This is a reprint of the Army/Marine Counter-Insurgency (COIN) manual. But this book is more then a reprint and is worth the money just for the multiple forewords and the Introduction to this edition. All were written by subject matter experts in their field. One foreword in particular is written by John Nagal author of the COIN cult "Counterinsurgency Lessons from Malaya and Vietnam: Learning to Eat Soup with a Knife" re-released as "Learning to Eat Soup with a Knife: Counterinsurgency Lessons from Malaya and Vietnam," what makes this so interesting is that Nagal had a hand in developing and writing the manual with a group of renowned COIN experts. I am not sure if the others helped develop this manual for the military, but their forewords are just as interesting. For the content of the manual it will soon become the bible of COIN warfare/operations, it is by far the most detailed manual on the subject. It covers theories, tactics, techniques and procedures as used by various countries from various conflicts and lays these methods out within the current U.S. military context. This book is not meant to be specific to the Iraq or Afghanistan insurgency but is meant to be a "tool bag" of methods and ideas to be adapted to various conflicts. Finally the manual was reformatted in to an oversized handbook with a laminate type card cover with rounded corners that make it perfect to slip into a kit bag or rucksack. This is a must own for all soldiers (E1 and up!), politicians and concerned citizens.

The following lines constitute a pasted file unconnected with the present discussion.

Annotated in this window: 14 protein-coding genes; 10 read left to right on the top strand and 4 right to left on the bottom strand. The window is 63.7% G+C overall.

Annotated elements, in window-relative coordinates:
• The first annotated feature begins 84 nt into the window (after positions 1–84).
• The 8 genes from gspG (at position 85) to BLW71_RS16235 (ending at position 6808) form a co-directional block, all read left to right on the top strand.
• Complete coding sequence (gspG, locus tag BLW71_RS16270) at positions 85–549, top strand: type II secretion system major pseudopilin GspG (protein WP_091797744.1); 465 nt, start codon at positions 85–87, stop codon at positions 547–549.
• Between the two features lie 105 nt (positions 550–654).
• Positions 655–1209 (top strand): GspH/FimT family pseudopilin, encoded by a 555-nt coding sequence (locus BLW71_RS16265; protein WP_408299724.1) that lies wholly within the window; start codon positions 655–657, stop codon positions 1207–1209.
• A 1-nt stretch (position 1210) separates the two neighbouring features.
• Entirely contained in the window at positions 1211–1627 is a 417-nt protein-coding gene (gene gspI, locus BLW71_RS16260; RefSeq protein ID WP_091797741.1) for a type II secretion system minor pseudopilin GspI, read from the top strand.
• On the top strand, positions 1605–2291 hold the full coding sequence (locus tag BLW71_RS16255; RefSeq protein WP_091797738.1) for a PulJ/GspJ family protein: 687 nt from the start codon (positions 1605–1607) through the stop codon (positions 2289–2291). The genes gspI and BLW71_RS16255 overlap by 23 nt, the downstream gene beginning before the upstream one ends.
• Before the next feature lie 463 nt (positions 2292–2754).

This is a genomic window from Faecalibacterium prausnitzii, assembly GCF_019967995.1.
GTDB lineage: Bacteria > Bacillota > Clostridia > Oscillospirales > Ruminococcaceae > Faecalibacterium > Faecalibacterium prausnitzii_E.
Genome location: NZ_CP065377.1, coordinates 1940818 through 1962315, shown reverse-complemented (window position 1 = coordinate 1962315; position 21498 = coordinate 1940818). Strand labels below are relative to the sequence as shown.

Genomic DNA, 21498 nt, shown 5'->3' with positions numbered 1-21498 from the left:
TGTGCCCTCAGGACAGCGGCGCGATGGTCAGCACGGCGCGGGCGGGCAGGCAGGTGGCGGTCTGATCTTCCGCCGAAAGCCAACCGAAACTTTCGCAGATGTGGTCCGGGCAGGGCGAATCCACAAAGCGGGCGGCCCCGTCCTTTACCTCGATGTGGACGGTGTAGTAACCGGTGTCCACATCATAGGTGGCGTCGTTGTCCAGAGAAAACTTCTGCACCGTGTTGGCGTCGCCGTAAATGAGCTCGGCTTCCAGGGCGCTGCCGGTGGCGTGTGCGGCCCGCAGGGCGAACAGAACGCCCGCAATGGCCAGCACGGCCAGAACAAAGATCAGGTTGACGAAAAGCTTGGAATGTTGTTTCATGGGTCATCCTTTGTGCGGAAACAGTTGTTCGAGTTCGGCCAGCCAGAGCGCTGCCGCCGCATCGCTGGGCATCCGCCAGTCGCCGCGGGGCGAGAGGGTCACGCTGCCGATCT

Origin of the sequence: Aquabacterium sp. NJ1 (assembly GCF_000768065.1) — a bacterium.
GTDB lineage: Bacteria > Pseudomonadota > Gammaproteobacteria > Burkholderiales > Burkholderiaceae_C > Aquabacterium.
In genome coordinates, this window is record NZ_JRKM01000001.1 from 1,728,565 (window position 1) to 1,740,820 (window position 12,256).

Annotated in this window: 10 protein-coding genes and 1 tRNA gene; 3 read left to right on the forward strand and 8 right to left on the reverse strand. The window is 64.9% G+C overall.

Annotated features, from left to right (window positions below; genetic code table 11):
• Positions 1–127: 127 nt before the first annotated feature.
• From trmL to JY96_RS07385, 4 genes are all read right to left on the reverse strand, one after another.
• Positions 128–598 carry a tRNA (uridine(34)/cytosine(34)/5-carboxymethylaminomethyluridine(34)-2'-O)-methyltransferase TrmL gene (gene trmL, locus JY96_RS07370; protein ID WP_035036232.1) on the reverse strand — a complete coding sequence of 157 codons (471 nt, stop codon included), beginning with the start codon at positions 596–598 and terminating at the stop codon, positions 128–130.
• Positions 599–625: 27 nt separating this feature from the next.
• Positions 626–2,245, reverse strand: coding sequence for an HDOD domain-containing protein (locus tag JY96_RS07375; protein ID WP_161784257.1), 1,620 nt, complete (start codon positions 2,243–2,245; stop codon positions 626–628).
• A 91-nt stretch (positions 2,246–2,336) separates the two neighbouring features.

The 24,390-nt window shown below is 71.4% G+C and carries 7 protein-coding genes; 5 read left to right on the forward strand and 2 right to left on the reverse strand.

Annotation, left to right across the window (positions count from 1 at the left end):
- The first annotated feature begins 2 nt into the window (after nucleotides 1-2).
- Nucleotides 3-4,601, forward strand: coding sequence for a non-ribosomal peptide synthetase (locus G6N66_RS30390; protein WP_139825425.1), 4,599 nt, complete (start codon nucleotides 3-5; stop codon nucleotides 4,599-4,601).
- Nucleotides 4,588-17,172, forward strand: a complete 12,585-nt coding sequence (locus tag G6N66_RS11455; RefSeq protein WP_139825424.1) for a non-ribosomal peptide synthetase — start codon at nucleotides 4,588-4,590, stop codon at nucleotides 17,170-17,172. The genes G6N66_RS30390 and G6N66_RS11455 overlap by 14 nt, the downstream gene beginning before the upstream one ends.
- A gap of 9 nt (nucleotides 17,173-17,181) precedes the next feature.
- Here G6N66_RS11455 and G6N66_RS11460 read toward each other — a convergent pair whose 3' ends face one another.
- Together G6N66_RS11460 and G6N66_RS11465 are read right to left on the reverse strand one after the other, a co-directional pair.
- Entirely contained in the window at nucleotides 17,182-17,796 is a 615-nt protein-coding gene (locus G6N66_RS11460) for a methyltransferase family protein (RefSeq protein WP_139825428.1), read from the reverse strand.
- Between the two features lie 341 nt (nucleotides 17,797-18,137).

on March 9, 2008
I actually bought this book some months back but I kept putting off picking it up because I assumed this would be a dense work filled with military jargon and more acronyms than one could shake a stick at. I assumed that it would be a tedious and difficult read so I found reasons to put it off, but when I finally forced myself to begin this book I was quite shocked. The book is very easy to read and very well written. The book has just a few acronyms that I had memorized within a couple of pages after their introduction, and the book is very well laid out with impeccable organization (as should be expected I guess). I dare say I thoroughly enjoyed reading this book on all levels. Of course the information and the knowledge to be gleaned from this work is extremely important.
I think if this book were to become required reading for students then I think we could prevent some costly misadventures in future because this book really details what an occupation requires. Everyone would understand that military action will require a deep level of commitment for the military and on all levels of civil society as well.
I also think it is the least we can do as citizens to educate ourselves on what our military men and women are doing and attempting to implement in situations where they face this type of conflict. One gets a sense of what a soldier goes through and the huge load that is put on the ordinary soldier. It is an extremely difficult task they are asked to perform in these situations, and they are asked to perform this task with honor and discretion in the face of terrible situations.